Melbourne Art Fair 2012 - Day One Sales Report by Nic Forrest

Melbourne Art Fair 2012 - Day One Sales Report by Nic Forrest
Troy EMERY Dangerous Company 2011 High density taxidermy foam, polyester pom poms, glass eyes & plastic teeth 51 x 122 x 95cm
(Copyright Gould Galleries)

The 2012 Melbourne Art Fair is officially in full swing and early sales reports are encouraging.  New media works have been particularly popular, as have inventive and unusual sculptural pieces. 

On day one, Melbourne's Mossgreen Gallery had almost sold their entire show of intriguing zoological paintings by Kate Bergin whose work is included in an exhibition entitled Animal Kingdom at the Gippsland Art Gallery.

Jud Wimhurst's fantastic skateboard sculptures, which challenge people's perceptions of of nostalgia, popular culture and high art were selling fast at the Melbourne Art Rooms (MARS) Gallery stand.

The death of Adam Cullen encouraged sales of the artist's work at the Heiser Gallery booth, which also saw a brisk trade in the work of Julie Dowling.

Sydney based gallery Martin Browne Contemporary has experienced huge interest in the video work of Baden Pailthorpe.  The gallery has sold numerous editions of Pailthorpe’s H(Air) Force One which is part of a series of video and new media works that poetically examines and subverts the politics and aesthetics of the military.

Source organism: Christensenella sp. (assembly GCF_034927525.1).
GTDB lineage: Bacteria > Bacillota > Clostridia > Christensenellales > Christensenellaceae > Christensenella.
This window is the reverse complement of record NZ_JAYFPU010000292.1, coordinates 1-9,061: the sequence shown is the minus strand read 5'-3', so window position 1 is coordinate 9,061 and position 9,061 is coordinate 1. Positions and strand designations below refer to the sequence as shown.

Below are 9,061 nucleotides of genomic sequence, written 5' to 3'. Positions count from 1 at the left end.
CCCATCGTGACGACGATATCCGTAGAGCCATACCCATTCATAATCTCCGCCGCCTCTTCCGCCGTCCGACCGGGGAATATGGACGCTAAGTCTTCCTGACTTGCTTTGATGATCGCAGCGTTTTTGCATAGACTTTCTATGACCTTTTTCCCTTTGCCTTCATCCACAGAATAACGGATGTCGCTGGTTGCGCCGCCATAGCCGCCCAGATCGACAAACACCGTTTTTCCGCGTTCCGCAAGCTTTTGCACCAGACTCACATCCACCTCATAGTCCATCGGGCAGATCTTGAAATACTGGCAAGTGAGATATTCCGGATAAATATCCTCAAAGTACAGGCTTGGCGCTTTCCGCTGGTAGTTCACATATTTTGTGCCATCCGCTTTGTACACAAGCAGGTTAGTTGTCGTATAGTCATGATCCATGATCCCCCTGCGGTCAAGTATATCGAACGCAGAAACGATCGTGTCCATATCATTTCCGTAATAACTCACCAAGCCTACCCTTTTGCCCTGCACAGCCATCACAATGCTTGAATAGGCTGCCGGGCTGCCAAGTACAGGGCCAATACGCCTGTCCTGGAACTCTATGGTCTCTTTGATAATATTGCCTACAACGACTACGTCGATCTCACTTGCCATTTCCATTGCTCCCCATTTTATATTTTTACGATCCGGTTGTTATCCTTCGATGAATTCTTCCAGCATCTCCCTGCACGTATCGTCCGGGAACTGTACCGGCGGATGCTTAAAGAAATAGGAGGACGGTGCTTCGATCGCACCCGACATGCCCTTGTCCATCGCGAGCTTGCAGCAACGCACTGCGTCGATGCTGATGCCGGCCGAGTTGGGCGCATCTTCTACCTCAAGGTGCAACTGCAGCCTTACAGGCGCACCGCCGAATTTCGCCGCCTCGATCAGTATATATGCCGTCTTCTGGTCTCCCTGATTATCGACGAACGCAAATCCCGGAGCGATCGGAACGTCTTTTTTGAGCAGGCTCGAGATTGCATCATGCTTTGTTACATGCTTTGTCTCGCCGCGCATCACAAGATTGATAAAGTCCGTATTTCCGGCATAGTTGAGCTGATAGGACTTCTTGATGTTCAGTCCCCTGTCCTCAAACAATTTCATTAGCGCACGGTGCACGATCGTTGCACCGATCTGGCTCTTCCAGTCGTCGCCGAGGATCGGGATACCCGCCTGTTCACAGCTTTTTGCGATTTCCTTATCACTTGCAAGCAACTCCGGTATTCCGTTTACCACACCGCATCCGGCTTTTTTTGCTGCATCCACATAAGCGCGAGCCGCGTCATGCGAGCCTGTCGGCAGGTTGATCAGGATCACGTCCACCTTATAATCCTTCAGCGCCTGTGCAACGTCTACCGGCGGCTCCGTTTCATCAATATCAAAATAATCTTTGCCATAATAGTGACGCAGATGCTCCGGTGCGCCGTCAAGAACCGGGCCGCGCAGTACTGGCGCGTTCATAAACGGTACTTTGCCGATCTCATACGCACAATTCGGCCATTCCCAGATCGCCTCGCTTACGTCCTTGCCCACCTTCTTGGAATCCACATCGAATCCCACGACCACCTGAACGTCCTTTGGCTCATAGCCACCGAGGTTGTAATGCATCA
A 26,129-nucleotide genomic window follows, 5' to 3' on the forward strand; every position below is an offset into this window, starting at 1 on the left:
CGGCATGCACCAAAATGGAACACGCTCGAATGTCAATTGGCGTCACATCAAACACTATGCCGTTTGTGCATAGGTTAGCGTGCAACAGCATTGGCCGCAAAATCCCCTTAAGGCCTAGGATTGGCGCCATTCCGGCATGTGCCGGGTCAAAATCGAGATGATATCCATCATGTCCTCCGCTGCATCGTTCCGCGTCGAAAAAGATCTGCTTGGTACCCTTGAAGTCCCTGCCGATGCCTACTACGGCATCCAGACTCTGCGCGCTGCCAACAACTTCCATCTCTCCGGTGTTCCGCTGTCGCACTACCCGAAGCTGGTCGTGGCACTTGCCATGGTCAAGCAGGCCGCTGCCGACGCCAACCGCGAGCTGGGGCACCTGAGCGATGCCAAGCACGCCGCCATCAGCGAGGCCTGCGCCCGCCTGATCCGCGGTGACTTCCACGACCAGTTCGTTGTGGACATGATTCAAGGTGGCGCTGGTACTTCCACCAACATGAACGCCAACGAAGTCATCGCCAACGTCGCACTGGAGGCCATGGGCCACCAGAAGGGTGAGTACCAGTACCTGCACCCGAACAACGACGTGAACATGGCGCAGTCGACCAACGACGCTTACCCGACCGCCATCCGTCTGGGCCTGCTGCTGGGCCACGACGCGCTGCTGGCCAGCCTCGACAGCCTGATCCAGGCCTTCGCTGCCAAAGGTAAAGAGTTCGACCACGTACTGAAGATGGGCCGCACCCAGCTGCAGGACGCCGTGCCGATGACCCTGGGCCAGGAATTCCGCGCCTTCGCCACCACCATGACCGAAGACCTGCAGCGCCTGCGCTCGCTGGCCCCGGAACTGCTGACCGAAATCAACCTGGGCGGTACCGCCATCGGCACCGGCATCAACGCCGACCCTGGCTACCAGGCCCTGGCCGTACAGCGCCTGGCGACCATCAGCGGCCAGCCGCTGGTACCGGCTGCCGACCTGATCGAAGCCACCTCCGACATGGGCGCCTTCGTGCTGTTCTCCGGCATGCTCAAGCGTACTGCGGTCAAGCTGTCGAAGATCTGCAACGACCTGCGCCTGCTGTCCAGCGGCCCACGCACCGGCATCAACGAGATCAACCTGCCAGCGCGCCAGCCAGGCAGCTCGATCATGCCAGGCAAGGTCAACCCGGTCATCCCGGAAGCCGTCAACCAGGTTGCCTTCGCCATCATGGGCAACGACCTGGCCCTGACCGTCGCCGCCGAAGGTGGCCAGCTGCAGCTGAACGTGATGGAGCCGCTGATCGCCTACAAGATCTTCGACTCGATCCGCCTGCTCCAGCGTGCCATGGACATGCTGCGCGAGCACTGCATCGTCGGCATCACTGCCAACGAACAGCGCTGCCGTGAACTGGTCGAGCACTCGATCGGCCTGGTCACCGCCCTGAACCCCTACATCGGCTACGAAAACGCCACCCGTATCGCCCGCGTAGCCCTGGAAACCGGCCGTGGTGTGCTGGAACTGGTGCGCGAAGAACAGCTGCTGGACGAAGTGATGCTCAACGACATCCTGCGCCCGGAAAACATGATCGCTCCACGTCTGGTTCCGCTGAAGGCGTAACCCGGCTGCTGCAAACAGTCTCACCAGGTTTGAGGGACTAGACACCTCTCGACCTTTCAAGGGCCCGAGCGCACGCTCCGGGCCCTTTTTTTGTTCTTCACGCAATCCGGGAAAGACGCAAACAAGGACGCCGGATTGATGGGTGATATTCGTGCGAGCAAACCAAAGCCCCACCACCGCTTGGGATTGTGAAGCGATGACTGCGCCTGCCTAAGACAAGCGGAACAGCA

Queensland based Ryan Renshaw Gallery has a particularly good spot at the entrance to the fair which, combined with the exhibition of amazing work by Nicholas Folland, has resulted in most of Folland’s works finding new homes.

Folland’s Boats in Bottles have been particularly well received by private collectors and have caught the eye of curators at the University of Queensland Art Museum which now owns one of the works.  The crystal decanters, in which reside models of actual ships that were lost at sea, bring the unfathomable histories of the sea indoors, but also evoke the dependence on water that is a necessary part of the human condition.

eX de Medici’s solo show at Sullivan + Strumpf has been predictably popular with two works already sold.  The artist’s Spy sold for $88,000 while Supermarionation was sold with a price tag of $33,000.

The video work of Jess Macneil has proven to be the drawcard for Sydney based Gallery Barry Keldoulis which also has a good spot near the entrance while Gould Galleries has found success with the flamboyant works of Stephen Bird and Troy Emery.